The Voyager Golden Record is an audio introduction to human civilization.
When we make contact with aliens, NASA is beyond prepared.
Back in 1977, NASA created a phonograph record to introduce beings elsewhere in the universe to the sounds humans make. They only produced 12 copies of the mix known as the “Voyager Golden Record”—two of which was shot up into space—at the time.
Now, in honor of the project’s 40th anniversary, the two-hour long audio mix is being released for human ears.
The sounds are selected from many different cultures and time periods. Bach’s “Brandenburg Concerto” and Senegalese percussion lead the tracklist. There’s also mariachi music, Chuck Berry’s “Johnny B. Goode,” Louis Armstrong, Stravinsky, an Indian raga and the sounds of thunder, footsteps, a rocket launch, laughter, and a baby crying. “Hello” in 55 different languages and the official greetings of the United Nations round out the human record.
Of the 12 copies printed back in 1977, one went to then-President Jimmy Carter, two were shot into space aboard the Voyagers 1 and 2 and the rest were distributed to various NASA centers and other institutions. The recordings were so exclusive that even Carl Sagan, who spearheaded the whole thing, didn’t get one.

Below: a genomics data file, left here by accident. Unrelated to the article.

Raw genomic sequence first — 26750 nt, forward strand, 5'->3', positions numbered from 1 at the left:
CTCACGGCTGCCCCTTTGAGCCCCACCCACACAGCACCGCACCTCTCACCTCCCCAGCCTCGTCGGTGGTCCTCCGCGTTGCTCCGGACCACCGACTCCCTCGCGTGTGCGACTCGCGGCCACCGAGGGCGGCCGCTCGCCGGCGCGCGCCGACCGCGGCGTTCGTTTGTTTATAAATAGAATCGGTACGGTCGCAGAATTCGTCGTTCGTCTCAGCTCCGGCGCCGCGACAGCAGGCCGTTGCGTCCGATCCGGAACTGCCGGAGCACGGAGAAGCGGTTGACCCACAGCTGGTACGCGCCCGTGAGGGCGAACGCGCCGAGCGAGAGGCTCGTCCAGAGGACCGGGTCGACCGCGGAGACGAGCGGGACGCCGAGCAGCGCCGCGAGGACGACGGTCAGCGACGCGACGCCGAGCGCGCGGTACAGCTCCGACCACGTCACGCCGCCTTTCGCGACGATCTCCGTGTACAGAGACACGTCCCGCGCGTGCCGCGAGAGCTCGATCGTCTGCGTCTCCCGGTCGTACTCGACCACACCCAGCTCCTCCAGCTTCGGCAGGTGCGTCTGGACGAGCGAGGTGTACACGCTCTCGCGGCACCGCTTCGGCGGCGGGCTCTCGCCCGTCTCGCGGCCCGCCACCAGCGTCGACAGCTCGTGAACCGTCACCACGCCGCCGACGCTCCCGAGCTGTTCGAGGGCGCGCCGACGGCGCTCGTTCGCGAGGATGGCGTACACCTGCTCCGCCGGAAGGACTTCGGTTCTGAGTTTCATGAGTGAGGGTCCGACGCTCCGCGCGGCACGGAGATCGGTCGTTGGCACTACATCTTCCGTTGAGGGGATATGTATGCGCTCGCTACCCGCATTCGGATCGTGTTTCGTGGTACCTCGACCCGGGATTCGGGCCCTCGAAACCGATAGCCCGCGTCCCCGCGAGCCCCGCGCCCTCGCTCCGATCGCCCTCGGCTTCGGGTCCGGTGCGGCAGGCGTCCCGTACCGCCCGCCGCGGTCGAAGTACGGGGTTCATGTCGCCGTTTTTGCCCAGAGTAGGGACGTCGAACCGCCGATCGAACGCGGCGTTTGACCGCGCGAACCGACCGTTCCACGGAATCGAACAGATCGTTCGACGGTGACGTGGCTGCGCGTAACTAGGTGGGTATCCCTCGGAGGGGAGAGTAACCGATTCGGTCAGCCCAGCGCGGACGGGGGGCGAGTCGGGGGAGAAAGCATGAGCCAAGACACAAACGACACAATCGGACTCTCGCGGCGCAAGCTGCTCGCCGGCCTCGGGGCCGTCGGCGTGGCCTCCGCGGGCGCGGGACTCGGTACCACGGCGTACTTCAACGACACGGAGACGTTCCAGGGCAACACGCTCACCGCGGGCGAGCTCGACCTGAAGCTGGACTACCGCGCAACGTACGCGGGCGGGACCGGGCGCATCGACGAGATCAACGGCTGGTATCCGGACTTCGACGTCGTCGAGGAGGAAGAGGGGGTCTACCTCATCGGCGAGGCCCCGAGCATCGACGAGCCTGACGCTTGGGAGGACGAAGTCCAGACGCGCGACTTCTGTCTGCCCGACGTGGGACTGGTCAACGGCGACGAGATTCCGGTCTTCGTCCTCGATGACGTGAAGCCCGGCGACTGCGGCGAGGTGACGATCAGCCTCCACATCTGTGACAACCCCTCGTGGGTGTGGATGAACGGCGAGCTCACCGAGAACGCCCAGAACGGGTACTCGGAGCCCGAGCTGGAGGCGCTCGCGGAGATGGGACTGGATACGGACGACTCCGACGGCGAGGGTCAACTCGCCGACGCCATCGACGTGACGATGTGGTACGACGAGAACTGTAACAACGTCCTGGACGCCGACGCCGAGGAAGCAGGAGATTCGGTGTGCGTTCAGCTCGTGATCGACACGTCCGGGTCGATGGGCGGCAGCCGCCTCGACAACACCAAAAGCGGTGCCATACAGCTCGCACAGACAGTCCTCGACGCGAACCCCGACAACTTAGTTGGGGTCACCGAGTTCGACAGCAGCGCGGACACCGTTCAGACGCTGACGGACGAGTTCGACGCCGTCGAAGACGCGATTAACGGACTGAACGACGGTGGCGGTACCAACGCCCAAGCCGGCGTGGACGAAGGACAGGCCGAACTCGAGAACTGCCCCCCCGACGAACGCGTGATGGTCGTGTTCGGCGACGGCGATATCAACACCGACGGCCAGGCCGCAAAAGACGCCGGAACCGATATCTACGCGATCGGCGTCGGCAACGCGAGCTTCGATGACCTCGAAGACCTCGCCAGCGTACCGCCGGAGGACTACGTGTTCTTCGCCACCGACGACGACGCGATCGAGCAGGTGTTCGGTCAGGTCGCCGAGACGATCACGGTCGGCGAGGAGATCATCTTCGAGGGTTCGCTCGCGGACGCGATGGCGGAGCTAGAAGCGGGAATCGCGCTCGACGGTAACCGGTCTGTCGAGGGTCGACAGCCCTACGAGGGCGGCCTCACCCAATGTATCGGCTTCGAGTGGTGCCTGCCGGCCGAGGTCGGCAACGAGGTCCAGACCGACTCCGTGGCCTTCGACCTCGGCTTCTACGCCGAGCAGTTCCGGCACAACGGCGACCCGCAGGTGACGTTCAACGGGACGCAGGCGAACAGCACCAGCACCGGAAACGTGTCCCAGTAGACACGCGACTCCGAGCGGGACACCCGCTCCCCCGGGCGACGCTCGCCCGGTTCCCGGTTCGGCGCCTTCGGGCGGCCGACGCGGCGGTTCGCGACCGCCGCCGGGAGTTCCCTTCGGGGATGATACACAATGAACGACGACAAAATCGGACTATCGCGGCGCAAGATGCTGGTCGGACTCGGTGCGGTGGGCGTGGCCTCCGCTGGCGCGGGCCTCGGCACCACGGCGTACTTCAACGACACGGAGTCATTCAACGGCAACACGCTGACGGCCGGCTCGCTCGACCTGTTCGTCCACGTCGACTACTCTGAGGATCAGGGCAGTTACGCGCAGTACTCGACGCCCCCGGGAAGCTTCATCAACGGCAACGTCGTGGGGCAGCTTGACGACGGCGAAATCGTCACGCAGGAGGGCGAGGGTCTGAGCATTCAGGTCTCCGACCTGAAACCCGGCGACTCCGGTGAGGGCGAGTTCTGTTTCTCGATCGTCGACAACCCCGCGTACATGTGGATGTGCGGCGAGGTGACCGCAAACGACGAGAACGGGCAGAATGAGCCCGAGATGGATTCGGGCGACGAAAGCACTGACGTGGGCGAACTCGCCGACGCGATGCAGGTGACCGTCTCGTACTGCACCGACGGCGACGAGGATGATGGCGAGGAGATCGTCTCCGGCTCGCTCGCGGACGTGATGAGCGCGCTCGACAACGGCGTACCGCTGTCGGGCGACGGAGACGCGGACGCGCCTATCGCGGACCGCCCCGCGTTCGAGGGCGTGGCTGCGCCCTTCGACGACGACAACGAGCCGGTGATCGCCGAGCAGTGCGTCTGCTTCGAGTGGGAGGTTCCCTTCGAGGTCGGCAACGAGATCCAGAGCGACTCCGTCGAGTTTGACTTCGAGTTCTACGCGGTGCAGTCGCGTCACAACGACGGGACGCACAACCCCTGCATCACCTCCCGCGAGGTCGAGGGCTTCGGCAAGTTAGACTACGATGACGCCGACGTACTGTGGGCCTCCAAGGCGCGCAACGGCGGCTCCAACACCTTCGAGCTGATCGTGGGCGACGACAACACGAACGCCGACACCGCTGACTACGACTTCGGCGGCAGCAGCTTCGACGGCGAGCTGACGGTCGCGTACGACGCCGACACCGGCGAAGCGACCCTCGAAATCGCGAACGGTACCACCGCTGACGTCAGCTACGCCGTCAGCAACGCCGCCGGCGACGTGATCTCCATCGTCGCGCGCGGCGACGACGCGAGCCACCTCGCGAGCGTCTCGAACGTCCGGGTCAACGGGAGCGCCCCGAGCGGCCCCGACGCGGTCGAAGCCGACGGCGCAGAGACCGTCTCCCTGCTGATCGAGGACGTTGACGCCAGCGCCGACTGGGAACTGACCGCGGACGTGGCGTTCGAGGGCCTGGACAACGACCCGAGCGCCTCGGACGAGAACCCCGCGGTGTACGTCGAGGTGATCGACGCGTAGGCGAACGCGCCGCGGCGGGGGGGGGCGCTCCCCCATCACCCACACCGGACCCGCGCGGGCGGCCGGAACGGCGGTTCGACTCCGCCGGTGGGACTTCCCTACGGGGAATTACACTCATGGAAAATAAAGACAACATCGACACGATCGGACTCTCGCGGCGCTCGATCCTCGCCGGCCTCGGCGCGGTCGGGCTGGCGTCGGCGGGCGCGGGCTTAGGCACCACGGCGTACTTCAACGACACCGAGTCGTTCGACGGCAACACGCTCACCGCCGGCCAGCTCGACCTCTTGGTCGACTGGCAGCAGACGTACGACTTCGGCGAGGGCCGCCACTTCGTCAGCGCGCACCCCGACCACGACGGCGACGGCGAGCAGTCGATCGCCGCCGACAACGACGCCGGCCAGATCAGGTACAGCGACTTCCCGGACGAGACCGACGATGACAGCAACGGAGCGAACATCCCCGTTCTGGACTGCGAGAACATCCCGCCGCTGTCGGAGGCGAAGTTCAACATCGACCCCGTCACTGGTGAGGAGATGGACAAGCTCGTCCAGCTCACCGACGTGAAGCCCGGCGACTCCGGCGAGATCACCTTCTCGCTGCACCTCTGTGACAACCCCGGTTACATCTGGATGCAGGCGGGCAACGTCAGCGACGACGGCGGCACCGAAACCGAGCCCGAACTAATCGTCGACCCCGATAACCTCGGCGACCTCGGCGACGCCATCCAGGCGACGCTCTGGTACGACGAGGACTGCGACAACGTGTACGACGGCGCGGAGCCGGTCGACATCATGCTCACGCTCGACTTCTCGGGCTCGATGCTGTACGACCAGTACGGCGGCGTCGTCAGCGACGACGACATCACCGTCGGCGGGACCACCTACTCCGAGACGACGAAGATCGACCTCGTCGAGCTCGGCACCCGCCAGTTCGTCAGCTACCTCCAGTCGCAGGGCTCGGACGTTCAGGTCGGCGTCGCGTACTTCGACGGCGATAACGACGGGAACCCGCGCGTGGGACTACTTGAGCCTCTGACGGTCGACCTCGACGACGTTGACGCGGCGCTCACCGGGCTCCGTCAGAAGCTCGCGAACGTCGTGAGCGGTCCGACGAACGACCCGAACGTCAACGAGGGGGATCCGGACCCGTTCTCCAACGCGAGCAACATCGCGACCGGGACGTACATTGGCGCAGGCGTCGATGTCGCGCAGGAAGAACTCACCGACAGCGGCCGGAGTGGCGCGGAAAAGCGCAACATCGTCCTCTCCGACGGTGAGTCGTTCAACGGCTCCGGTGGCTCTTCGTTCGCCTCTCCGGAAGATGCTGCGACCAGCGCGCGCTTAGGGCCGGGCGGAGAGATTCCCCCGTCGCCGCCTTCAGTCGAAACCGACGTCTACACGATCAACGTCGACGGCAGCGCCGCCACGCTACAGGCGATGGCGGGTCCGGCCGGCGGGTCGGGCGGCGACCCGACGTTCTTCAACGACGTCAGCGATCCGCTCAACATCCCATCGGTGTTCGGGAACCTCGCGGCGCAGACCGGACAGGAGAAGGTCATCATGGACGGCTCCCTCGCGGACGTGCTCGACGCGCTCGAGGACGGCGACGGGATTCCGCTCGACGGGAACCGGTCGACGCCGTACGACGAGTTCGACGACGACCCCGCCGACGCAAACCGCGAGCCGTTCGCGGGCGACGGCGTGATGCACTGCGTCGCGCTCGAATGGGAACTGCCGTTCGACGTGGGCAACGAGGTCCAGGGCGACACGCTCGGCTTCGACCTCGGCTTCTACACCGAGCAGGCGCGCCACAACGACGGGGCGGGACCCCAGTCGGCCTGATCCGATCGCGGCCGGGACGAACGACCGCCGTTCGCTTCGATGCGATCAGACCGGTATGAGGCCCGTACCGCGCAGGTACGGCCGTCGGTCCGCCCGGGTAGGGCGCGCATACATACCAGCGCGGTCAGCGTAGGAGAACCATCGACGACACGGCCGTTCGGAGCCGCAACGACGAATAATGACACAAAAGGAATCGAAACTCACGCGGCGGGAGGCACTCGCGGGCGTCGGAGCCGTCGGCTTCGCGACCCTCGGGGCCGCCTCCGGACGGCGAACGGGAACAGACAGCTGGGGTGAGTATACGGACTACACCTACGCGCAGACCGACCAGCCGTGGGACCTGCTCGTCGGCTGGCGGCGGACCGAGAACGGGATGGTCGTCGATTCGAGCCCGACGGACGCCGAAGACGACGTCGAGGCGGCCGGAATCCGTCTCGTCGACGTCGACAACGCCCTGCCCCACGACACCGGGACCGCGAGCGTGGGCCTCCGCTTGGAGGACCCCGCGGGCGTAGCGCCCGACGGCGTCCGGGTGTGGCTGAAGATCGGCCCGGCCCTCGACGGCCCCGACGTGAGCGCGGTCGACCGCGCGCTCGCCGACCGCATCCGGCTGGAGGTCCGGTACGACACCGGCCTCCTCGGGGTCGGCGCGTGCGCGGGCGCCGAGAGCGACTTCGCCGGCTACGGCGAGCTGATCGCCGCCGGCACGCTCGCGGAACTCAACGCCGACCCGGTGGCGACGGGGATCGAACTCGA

The Voyager Golden Record: 40th Anniversary Edition will be printed on three gold vinyl LPs and be packaged with interstellar attention to detail by Ozma Records. The reprint will come in a box set with a hardbound accompanying book, digital download card, and lithograph reproduction of the original explanation of how to play records.
The project’s Kickstarter has already earned three times its goal, with 24 days left for funding. The boxset is available for $98 plus shipping, and scheduled to come out in 2017 in honor of the anniversary.